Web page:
In the post-Covid-19 world, global supply chains are expected to be reconfigured as countries look to reduce their reliance on China. Enter greater room for ASEAN-China cooperation, particularly in areas related to the digital economy, such as in the development of smart cities. Associate Professor Gu Qingyang of the Lee Kuan Yew School of Public Policy (LKYSPP) sets out the arguments.
Greater restrictions have been imposed by the US in recent months to choke off US-related chip-making supplies to Huawei. As the noose tightens around its neck, it has to think fast about how it can produce its own chips domestically to minimise the impact.
In a product launch on 9 March, Huawei forecast that global 5G users will reach 250 million this year. Tech entrepreneur Yin Ruizhi takes a closer look at 5G. He says, while the most representative application of the 4G era is the short-form video, the next representative content creation application of the fast-approaching 5G era will be virtual reality and augmented reality.
Yesterday, British Conservative MPs‘ attempt to block "high-risk vendors’" such as Huawei from UK telecommunications networks failed. Amid the battle against coronavirus, China and the US continue their race in 5G technology. China is widely acknowledged to be a leader in 5G, but is the US really falling behind? Professor Zhu Ying weighs up opinions on both sides of the debate.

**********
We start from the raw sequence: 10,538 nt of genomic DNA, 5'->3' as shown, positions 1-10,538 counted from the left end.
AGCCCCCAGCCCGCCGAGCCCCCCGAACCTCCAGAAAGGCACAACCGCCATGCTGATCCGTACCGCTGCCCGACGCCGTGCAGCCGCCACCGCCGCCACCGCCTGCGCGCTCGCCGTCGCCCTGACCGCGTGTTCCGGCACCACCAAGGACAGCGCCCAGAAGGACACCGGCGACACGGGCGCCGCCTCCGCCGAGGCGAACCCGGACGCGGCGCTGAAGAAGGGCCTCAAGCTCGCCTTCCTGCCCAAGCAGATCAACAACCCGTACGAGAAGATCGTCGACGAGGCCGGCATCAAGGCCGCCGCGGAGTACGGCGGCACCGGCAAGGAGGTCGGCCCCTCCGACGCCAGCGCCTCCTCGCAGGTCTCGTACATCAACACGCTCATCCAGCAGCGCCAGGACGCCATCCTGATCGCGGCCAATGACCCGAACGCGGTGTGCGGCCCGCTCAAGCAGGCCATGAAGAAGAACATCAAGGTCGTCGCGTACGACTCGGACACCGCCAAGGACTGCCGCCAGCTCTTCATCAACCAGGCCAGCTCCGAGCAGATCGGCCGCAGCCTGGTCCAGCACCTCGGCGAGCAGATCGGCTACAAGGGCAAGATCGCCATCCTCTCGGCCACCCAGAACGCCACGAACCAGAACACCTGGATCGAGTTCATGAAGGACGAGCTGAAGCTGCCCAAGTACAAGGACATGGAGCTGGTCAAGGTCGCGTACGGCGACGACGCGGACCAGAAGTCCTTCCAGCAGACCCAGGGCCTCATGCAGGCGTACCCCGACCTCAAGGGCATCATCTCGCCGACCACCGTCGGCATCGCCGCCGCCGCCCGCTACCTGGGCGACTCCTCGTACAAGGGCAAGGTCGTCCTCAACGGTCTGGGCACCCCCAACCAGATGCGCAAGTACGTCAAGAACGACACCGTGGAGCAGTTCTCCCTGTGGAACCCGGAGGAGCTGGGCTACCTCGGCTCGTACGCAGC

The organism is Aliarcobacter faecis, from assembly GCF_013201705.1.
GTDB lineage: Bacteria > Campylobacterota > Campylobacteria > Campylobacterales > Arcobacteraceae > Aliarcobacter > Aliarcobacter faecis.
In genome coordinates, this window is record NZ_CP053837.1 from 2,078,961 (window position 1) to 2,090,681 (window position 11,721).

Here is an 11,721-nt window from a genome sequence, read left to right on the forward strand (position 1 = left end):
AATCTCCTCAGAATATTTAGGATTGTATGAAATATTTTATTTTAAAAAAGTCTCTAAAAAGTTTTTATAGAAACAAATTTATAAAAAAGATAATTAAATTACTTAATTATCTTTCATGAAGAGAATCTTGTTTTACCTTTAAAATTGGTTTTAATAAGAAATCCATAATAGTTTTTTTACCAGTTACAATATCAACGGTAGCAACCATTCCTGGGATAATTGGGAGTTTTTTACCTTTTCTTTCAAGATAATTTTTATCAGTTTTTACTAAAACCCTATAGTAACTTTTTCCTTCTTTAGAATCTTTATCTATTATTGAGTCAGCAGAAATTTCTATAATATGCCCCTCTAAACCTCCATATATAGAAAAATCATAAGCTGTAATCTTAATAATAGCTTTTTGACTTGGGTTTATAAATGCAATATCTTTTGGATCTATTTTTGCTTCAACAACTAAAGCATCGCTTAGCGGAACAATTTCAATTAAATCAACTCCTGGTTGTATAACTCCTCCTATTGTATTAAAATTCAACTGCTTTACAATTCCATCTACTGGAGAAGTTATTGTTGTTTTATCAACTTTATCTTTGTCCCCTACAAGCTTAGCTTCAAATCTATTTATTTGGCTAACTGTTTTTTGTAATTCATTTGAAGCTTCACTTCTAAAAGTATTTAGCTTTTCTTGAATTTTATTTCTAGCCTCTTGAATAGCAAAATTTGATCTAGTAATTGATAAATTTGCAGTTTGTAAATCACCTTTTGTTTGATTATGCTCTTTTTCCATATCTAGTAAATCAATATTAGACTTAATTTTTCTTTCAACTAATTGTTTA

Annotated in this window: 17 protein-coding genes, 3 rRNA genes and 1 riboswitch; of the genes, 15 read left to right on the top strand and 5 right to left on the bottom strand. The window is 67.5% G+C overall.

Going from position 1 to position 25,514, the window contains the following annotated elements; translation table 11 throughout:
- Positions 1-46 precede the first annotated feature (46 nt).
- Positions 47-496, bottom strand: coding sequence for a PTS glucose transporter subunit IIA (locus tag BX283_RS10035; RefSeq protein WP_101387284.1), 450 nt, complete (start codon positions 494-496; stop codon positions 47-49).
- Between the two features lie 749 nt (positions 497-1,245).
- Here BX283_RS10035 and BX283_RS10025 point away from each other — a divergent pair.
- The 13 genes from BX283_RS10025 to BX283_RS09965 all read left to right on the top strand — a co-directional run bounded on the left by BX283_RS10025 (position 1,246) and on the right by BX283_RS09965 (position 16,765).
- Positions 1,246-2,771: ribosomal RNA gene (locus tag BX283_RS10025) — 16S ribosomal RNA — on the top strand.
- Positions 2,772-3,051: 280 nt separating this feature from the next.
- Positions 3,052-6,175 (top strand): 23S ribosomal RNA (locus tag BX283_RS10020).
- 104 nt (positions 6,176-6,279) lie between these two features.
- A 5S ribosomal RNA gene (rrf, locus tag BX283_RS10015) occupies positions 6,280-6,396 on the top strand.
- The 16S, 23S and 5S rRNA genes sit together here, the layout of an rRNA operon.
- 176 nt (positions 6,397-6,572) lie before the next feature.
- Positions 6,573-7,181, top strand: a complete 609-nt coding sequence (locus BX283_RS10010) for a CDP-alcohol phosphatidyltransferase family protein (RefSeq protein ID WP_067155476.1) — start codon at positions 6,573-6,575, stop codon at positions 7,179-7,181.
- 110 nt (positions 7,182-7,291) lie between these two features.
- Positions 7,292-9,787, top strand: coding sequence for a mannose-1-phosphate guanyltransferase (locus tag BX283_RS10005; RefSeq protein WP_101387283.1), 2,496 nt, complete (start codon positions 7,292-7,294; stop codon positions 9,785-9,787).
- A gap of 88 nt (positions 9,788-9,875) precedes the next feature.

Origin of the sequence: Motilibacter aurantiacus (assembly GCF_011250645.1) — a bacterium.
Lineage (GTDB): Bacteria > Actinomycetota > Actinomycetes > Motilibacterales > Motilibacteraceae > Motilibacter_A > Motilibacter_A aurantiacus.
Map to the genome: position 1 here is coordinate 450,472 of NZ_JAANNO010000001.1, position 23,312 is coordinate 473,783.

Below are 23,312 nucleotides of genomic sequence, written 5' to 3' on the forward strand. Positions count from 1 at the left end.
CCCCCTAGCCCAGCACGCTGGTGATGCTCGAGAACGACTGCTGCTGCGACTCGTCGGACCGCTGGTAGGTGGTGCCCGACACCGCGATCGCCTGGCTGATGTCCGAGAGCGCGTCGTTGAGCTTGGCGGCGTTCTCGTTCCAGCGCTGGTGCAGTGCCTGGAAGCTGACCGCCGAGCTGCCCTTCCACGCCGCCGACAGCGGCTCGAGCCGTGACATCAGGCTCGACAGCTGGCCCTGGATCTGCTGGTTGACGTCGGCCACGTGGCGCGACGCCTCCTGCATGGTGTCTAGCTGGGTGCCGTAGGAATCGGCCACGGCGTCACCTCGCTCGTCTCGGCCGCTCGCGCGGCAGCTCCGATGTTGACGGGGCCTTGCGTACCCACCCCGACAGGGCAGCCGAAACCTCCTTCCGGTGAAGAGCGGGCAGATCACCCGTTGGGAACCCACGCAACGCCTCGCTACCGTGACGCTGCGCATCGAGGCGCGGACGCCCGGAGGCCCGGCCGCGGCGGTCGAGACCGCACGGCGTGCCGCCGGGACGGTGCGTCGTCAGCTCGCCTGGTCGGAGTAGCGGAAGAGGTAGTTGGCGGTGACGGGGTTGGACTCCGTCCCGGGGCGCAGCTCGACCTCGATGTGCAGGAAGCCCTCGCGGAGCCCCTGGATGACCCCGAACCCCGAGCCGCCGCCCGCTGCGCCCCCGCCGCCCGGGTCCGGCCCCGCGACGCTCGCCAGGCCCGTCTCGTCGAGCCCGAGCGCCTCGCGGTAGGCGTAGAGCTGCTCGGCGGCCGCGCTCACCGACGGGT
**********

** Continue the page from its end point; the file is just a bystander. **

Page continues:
Peter Chang says that as China spreads its wings across the world through digital networks and far-reaching projects under the Belt and Road Initiative, it is becoming ever more integrated with the global system. Like it or not, incumbent leaders such as the US would need to accept it into the fold, for the good of the world.
While the potential of the Internet of Things (IoT) has been bandied about in the last two decades, it is only now at the dawn of the 5G era that the concept looks set to take off. Sports, education, eldercare...exciting times are ahead for IoT applications that are now within our grasp.